Cast 2 Shows12/12 – 12/15

What if I can't make these auditions?

Submit a Video Online!

During registration, you’ll receive guidance to help you submit a video audition.

Will there be more auditions for The Lightning Thief

There is potential for additional auditions in August, though this possibility remains tentative and will depend on the quality of performances demonstrated in the preceding audition rounds.

When will casting take place?

There is no set date for the casting announcement. It will be released when the directors are ready.

The casting process is complex and time-consuming, and the directors want to ensure they get it right. They will be considering various factors, such as the actors’ talent, availability, and chemistry with each other. Once they have made their decision, they will announce the cast to the public.

Where are the auditions?

Auditions are held at Phoenix Youth Theatre.

16033 N 77th St, Suite C
Scottsdale, Arizona, 85260


Where are rehearsals?

Auditions are held at Phoenix Youth Theatre.

16033 N 77th St, Suite C
Scottsdale, Arizona, 85260


Where are the shows?

Auditions are held at Phoenix Youth Theatre.

16033 N 77th St, Suite C
Scottsdale, Arizona, 85260


FAQs – Misc

Do I have to attend all rehearsals?

We expect all actors to attend all shows and rehearsals. There is a rare chance that you may not be required to attend every rehearsal, depending on your role. If you are interested in a bigger role, please know it will require more time and availability. We will take all listed conflicts into account when making casting decisions.

Actors are required to submit all known conflicts before auditions. We understand that some conflicts may arise over time, but it is crucial to prioritize the show. Last-minute conflicts and frequent absences are not acceptable, as they can impede the progress of the production. Attendance at tech week rehearsals and performances is mandatory.

For more information, please see ‘What is a conflict?’ in the glossary below.

What is the production fee?

The production fee for participating in our show is $525* with an additional $75 costume fee.

*The production fee is conveniently divided into three manageable monthly payments of $175 each.

We pride ourselves on being transparent about costs and ensuring an inclusive experience for all our cast members and their families.

While we encourage everyone to participate in fundraising activities for PYT, we do not impose mandatory sales quotas for show tickets or any other obligations, as some other youth theaters might. With us, you can rest assured that the production fee is straightforward, and what you pay is what you pay – no hidden costs.

We do require one more commitment from each family: a parent or guardian must volunteer to contribute their time and support to help ensure the success of the production.

What Does My Production Fee Include
At least ten weeks of amazing stage training
Personal Script
Professionally produced full-scale play
At least four incredible productions
Show T-shirt
Professional Show Photos
Cast Party
DVD is available for $35/dvd subject to recording rights license availability

What to bring to your audition

A current headshot (a school picture or photo taken with your phone will do if you don’t have one)
Performance resume
Your device for playing music IF you are performing additional songs; otherwise, directors will play the pre-supplied music for you.

Can I be in more than one PYT show at one time?

Yes! The shows are planned so that students can perform in all shows. All age and other entry rules still apply.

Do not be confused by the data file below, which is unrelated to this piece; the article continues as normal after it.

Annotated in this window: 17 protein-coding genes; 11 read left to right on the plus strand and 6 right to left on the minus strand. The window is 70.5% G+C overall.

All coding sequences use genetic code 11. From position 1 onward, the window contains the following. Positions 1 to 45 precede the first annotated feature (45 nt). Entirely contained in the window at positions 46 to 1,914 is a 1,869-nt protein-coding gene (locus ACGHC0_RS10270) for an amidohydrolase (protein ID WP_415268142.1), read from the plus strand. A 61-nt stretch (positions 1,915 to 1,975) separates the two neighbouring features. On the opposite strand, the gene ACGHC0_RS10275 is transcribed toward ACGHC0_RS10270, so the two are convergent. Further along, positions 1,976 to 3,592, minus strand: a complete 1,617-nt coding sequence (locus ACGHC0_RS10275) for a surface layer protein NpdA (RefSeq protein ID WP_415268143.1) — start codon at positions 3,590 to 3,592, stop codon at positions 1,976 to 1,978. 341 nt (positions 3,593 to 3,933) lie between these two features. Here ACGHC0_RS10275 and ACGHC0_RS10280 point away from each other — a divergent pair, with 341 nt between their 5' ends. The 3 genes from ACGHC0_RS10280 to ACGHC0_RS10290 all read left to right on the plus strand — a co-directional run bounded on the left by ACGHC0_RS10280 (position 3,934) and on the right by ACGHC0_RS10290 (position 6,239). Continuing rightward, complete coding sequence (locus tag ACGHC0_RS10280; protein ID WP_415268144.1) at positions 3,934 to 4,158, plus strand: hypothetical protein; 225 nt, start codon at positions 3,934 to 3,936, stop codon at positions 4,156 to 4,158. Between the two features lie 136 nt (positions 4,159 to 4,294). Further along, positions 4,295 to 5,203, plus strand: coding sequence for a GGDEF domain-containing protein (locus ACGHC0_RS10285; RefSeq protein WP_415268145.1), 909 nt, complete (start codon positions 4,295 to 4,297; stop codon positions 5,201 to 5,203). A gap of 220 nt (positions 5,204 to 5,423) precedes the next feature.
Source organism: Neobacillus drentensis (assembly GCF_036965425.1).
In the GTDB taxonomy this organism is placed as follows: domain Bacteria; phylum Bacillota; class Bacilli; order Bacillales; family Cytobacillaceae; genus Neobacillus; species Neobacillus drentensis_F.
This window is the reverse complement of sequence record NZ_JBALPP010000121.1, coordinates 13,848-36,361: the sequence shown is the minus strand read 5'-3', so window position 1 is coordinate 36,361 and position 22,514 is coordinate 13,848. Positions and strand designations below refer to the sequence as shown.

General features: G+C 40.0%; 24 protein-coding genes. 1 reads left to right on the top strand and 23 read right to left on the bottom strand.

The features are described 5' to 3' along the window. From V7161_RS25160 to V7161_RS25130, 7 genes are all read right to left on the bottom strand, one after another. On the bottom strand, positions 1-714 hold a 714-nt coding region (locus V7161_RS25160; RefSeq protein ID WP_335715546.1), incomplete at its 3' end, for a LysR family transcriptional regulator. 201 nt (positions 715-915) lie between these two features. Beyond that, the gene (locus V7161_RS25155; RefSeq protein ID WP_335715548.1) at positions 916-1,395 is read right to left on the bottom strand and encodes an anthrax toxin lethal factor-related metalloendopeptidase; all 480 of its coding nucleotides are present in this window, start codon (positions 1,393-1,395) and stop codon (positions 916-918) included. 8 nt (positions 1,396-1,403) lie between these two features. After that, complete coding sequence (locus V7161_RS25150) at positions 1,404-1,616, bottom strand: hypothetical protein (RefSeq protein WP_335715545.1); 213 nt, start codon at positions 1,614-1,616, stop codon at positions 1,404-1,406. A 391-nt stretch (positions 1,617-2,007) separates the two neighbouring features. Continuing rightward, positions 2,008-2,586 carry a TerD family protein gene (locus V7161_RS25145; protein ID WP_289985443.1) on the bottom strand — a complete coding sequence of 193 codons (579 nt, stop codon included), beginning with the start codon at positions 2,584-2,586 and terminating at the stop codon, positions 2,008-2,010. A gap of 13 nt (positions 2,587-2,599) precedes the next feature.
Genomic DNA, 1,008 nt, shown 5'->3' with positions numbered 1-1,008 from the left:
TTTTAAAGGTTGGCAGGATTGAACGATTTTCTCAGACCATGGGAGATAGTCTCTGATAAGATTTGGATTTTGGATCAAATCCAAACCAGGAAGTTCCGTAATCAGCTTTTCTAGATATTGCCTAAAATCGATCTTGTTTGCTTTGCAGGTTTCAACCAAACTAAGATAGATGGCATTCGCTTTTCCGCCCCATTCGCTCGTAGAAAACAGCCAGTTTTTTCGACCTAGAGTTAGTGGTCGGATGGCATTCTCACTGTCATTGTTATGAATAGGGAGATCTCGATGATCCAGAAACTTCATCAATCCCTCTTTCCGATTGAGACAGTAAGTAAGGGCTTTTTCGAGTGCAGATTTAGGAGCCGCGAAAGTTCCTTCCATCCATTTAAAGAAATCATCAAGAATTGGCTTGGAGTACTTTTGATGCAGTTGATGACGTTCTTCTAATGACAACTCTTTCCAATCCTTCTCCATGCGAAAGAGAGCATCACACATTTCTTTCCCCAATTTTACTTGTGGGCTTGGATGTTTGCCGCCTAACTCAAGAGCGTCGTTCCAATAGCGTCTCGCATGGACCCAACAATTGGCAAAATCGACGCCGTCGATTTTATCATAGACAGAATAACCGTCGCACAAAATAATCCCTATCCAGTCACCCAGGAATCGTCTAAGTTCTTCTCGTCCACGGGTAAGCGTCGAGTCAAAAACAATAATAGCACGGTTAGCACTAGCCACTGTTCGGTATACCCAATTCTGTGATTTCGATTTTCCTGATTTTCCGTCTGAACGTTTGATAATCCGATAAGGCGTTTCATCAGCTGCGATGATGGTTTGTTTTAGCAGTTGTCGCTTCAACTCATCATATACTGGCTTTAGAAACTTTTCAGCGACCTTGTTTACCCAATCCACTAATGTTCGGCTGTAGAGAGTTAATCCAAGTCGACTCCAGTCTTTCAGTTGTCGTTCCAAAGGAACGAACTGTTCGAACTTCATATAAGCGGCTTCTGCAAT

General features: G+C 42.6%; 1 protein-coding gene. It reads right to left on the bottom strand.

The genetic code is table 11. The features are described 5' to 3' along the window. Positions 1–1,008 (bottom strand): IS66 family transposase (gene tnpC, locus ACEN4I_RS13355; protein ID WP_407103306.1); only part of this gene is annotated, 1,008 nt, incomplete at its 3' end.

What is a conflict?

A conflict in youth theatre refers to a scheduling issue or a commitment clash that prevents a young actor from attending a rehearsal or performance. This type of conflict can occur when the actor has prior engagements, family trips, or other important events that coincide with the production’s schedule. It is essential for the participants and the production team to communicate openly about such conflicts so that they can plan accordingly and ensure the smooth functioning of the rehearsals and the eventual performance.

What is a slate?

A slate is a brief introduction that an actor gives at the beginning of their audition. It typically includes their name, age, and sometimes the role or roles they audition for. Slating helps the casting team keep track of who is auditioning and allows them to match the actor’s face and name for future reference. It also allows the actor to make a good first impression by showcasing their confidence, poise, and professionalism.

What is a callback?

A callback is a follow-up audition after the initial round of auditions. Callbacks are held when the casting team wants to see more from an actor or further evaluate their suitability for a particular role or roles. During a callback, actors may be asked to perform additional scenes, read lines with other actors, sing specific songs, or showcase certain skills relevant to the character they are being considered for.

Callbacks play an essential role in helping the casting team make final decisions about casting roles in the production. They offer young actors the opportunity to further demonstrate their talents and abilities and their potential chemistry with other cast members.

What is tech week?

Tech week is an essential part of the rehearsal process in youth theatre. It is typically the week leading up to the final performances where the technical elements, such as lighting, sound, and costumes, are incorporated into the production.

During tech week, actors work closely with the production team to ensure a seamless performance, making adjustments to lighting and sound cues, practicing costume changes, and perfecting their stage entrances and exits.

It is crucial that actors attend tech week as it provides an opportunity for them to fully understand and participate in the production process and build their confidence in the new theater environment. Most importantly, tech week helps actors understand how not to get injured by moving set pieces, and they can see how their individual role contributes to the overall success of the production.

FOR AGES 12 – 18